"So your basic question, can someone wanted for murder roll into a gun store in Texas and buy a gun? The answer is yes — if that person’s warrant was issued just by a judge and doesn’t involve an indictment, and if there is no evidence readily available to the FBI or ATF that (the person) somehow sought to avoid that warrant," said David Chipman, a senior policy advisor at the Giffords Law Center and a former special agent at ATF.
The idea behind the policy is that an individual would not lose their ability to access firearms until they have been convicted of a crime, according to John Donohue, a law professor at Stanford University.
"It’s certainly true that if there is more (in a person’s history) than just an arrest warrant, you may be curtailed," he said. "But on its face, the statement says if you’re in Texas buying a gun with a warrant for arrest as a Texas resident, you’re probably fine. To me, that seems absolutely ludicrous. But it is the law."
Hinojosa said, "You can have an active warrant for your arrest for murder and legally pass a background check system in the state of Texas."
Hinojosa’s claim needs more context. It’s true that certain people with active arrest warrants for murder could legally pass a background check in Texas and purchase a gun — but only if the warrant was issued prior to an indictment and if it originated in Texas.
If an arrest warrant for murder was the result of an indictment or was issued in another state, the person could not pass a background check.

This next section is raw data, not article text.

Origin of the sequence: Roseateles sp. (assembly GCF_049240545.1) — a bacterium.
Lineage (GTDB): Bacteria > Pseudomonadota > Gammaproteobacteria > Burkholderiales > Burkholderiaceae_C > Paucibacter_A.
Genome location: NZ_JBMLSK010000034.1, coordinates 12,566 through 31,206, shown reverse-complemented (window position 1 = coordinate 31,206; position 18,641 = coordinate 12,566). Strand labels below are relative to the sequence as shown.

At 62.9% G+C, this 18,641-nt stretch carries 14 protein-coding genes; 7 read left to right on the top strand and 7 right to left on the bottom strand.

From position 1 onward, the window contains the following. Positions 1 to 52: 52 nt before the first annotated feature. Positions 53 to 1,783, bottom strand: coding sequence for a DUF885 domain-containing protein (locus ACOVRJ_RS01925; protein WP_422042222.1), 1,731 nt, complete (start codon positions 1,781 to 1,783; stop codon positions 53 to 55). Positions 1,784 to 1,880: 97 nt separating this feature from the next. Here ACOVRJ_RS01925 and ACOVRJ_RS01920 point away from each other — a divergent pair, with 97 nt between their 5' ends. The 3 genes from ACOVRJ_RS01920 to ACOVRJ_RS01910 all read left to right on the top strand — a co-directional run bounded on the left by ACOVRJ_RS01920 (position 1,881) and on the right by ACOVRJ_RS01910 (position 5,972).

We rate this claim Mostly True.
MOSTLY TRUE — The statement is accurate but needs clarification or additional information.
Email interview with Chelsea O'Hara, chief of staff for Gina Hinojosa, Sept. 5, 2019
Washington Post, Tens of thousands with outstanding warrants purged from background check database for gun purchases, Nov. 22, 2017
Letter from the Federal Bureau of Investigation regarding "persons who are fugitives from justice, Feb. 15, 2017
Texas Government Code, Sec. 411.172
Cornell Law School’s Legal Information Institute, 18 U.S. Code § 922.Unlawful acts
Federal Bureau of Investigation, 2018 NICS Operations Report, accessed Sept. 9, 2019
Federal Bureau of Investigation, About NICS, accessed Sept. 9, 2019
Email interview with Holly Morris, spokesperson for the FBI’s Criminal Justice Information Services Division, Sept. 11, 2019
Office of the Inspector General at the U.S. Department of Justice, Audit of the Handling of Firearms Purchase Denials Through the National Instant Criminal Background Check System, Sept. 2016
The Trace, Gun Background Check Change Could Put Weapons in Fugitives’ Hands, March 13, 2017
The Trace, Murder Suspect Who Sought Gun Shows Risk of New Rule for Fugitives and Background Checks, Dec. 11, 2017
Atlanta Journal-Constitution, Trump Administration change allows some facing arrest to buy guns, Oct. 10, 2017
Email Interview with ATF spokesperson Carolyn Gwathmey, Sept. 19, 2019
Phone interview with David Chipman, policy advisor at Giffords and former ATF agent in Texas, Sept. 19, 2019
Phone interview with John Donohue, Law professor at Stanford University, Sept. 19, 2019
Phone interview with Kevin Lawrence, executive director of the Texas Municipal Police Association, Sept. 19, 2019
Email interview with Jennifer Szimanski, public affairs officer at the Combined Law Enforcement Associations of Texas, Sept. 20, 2019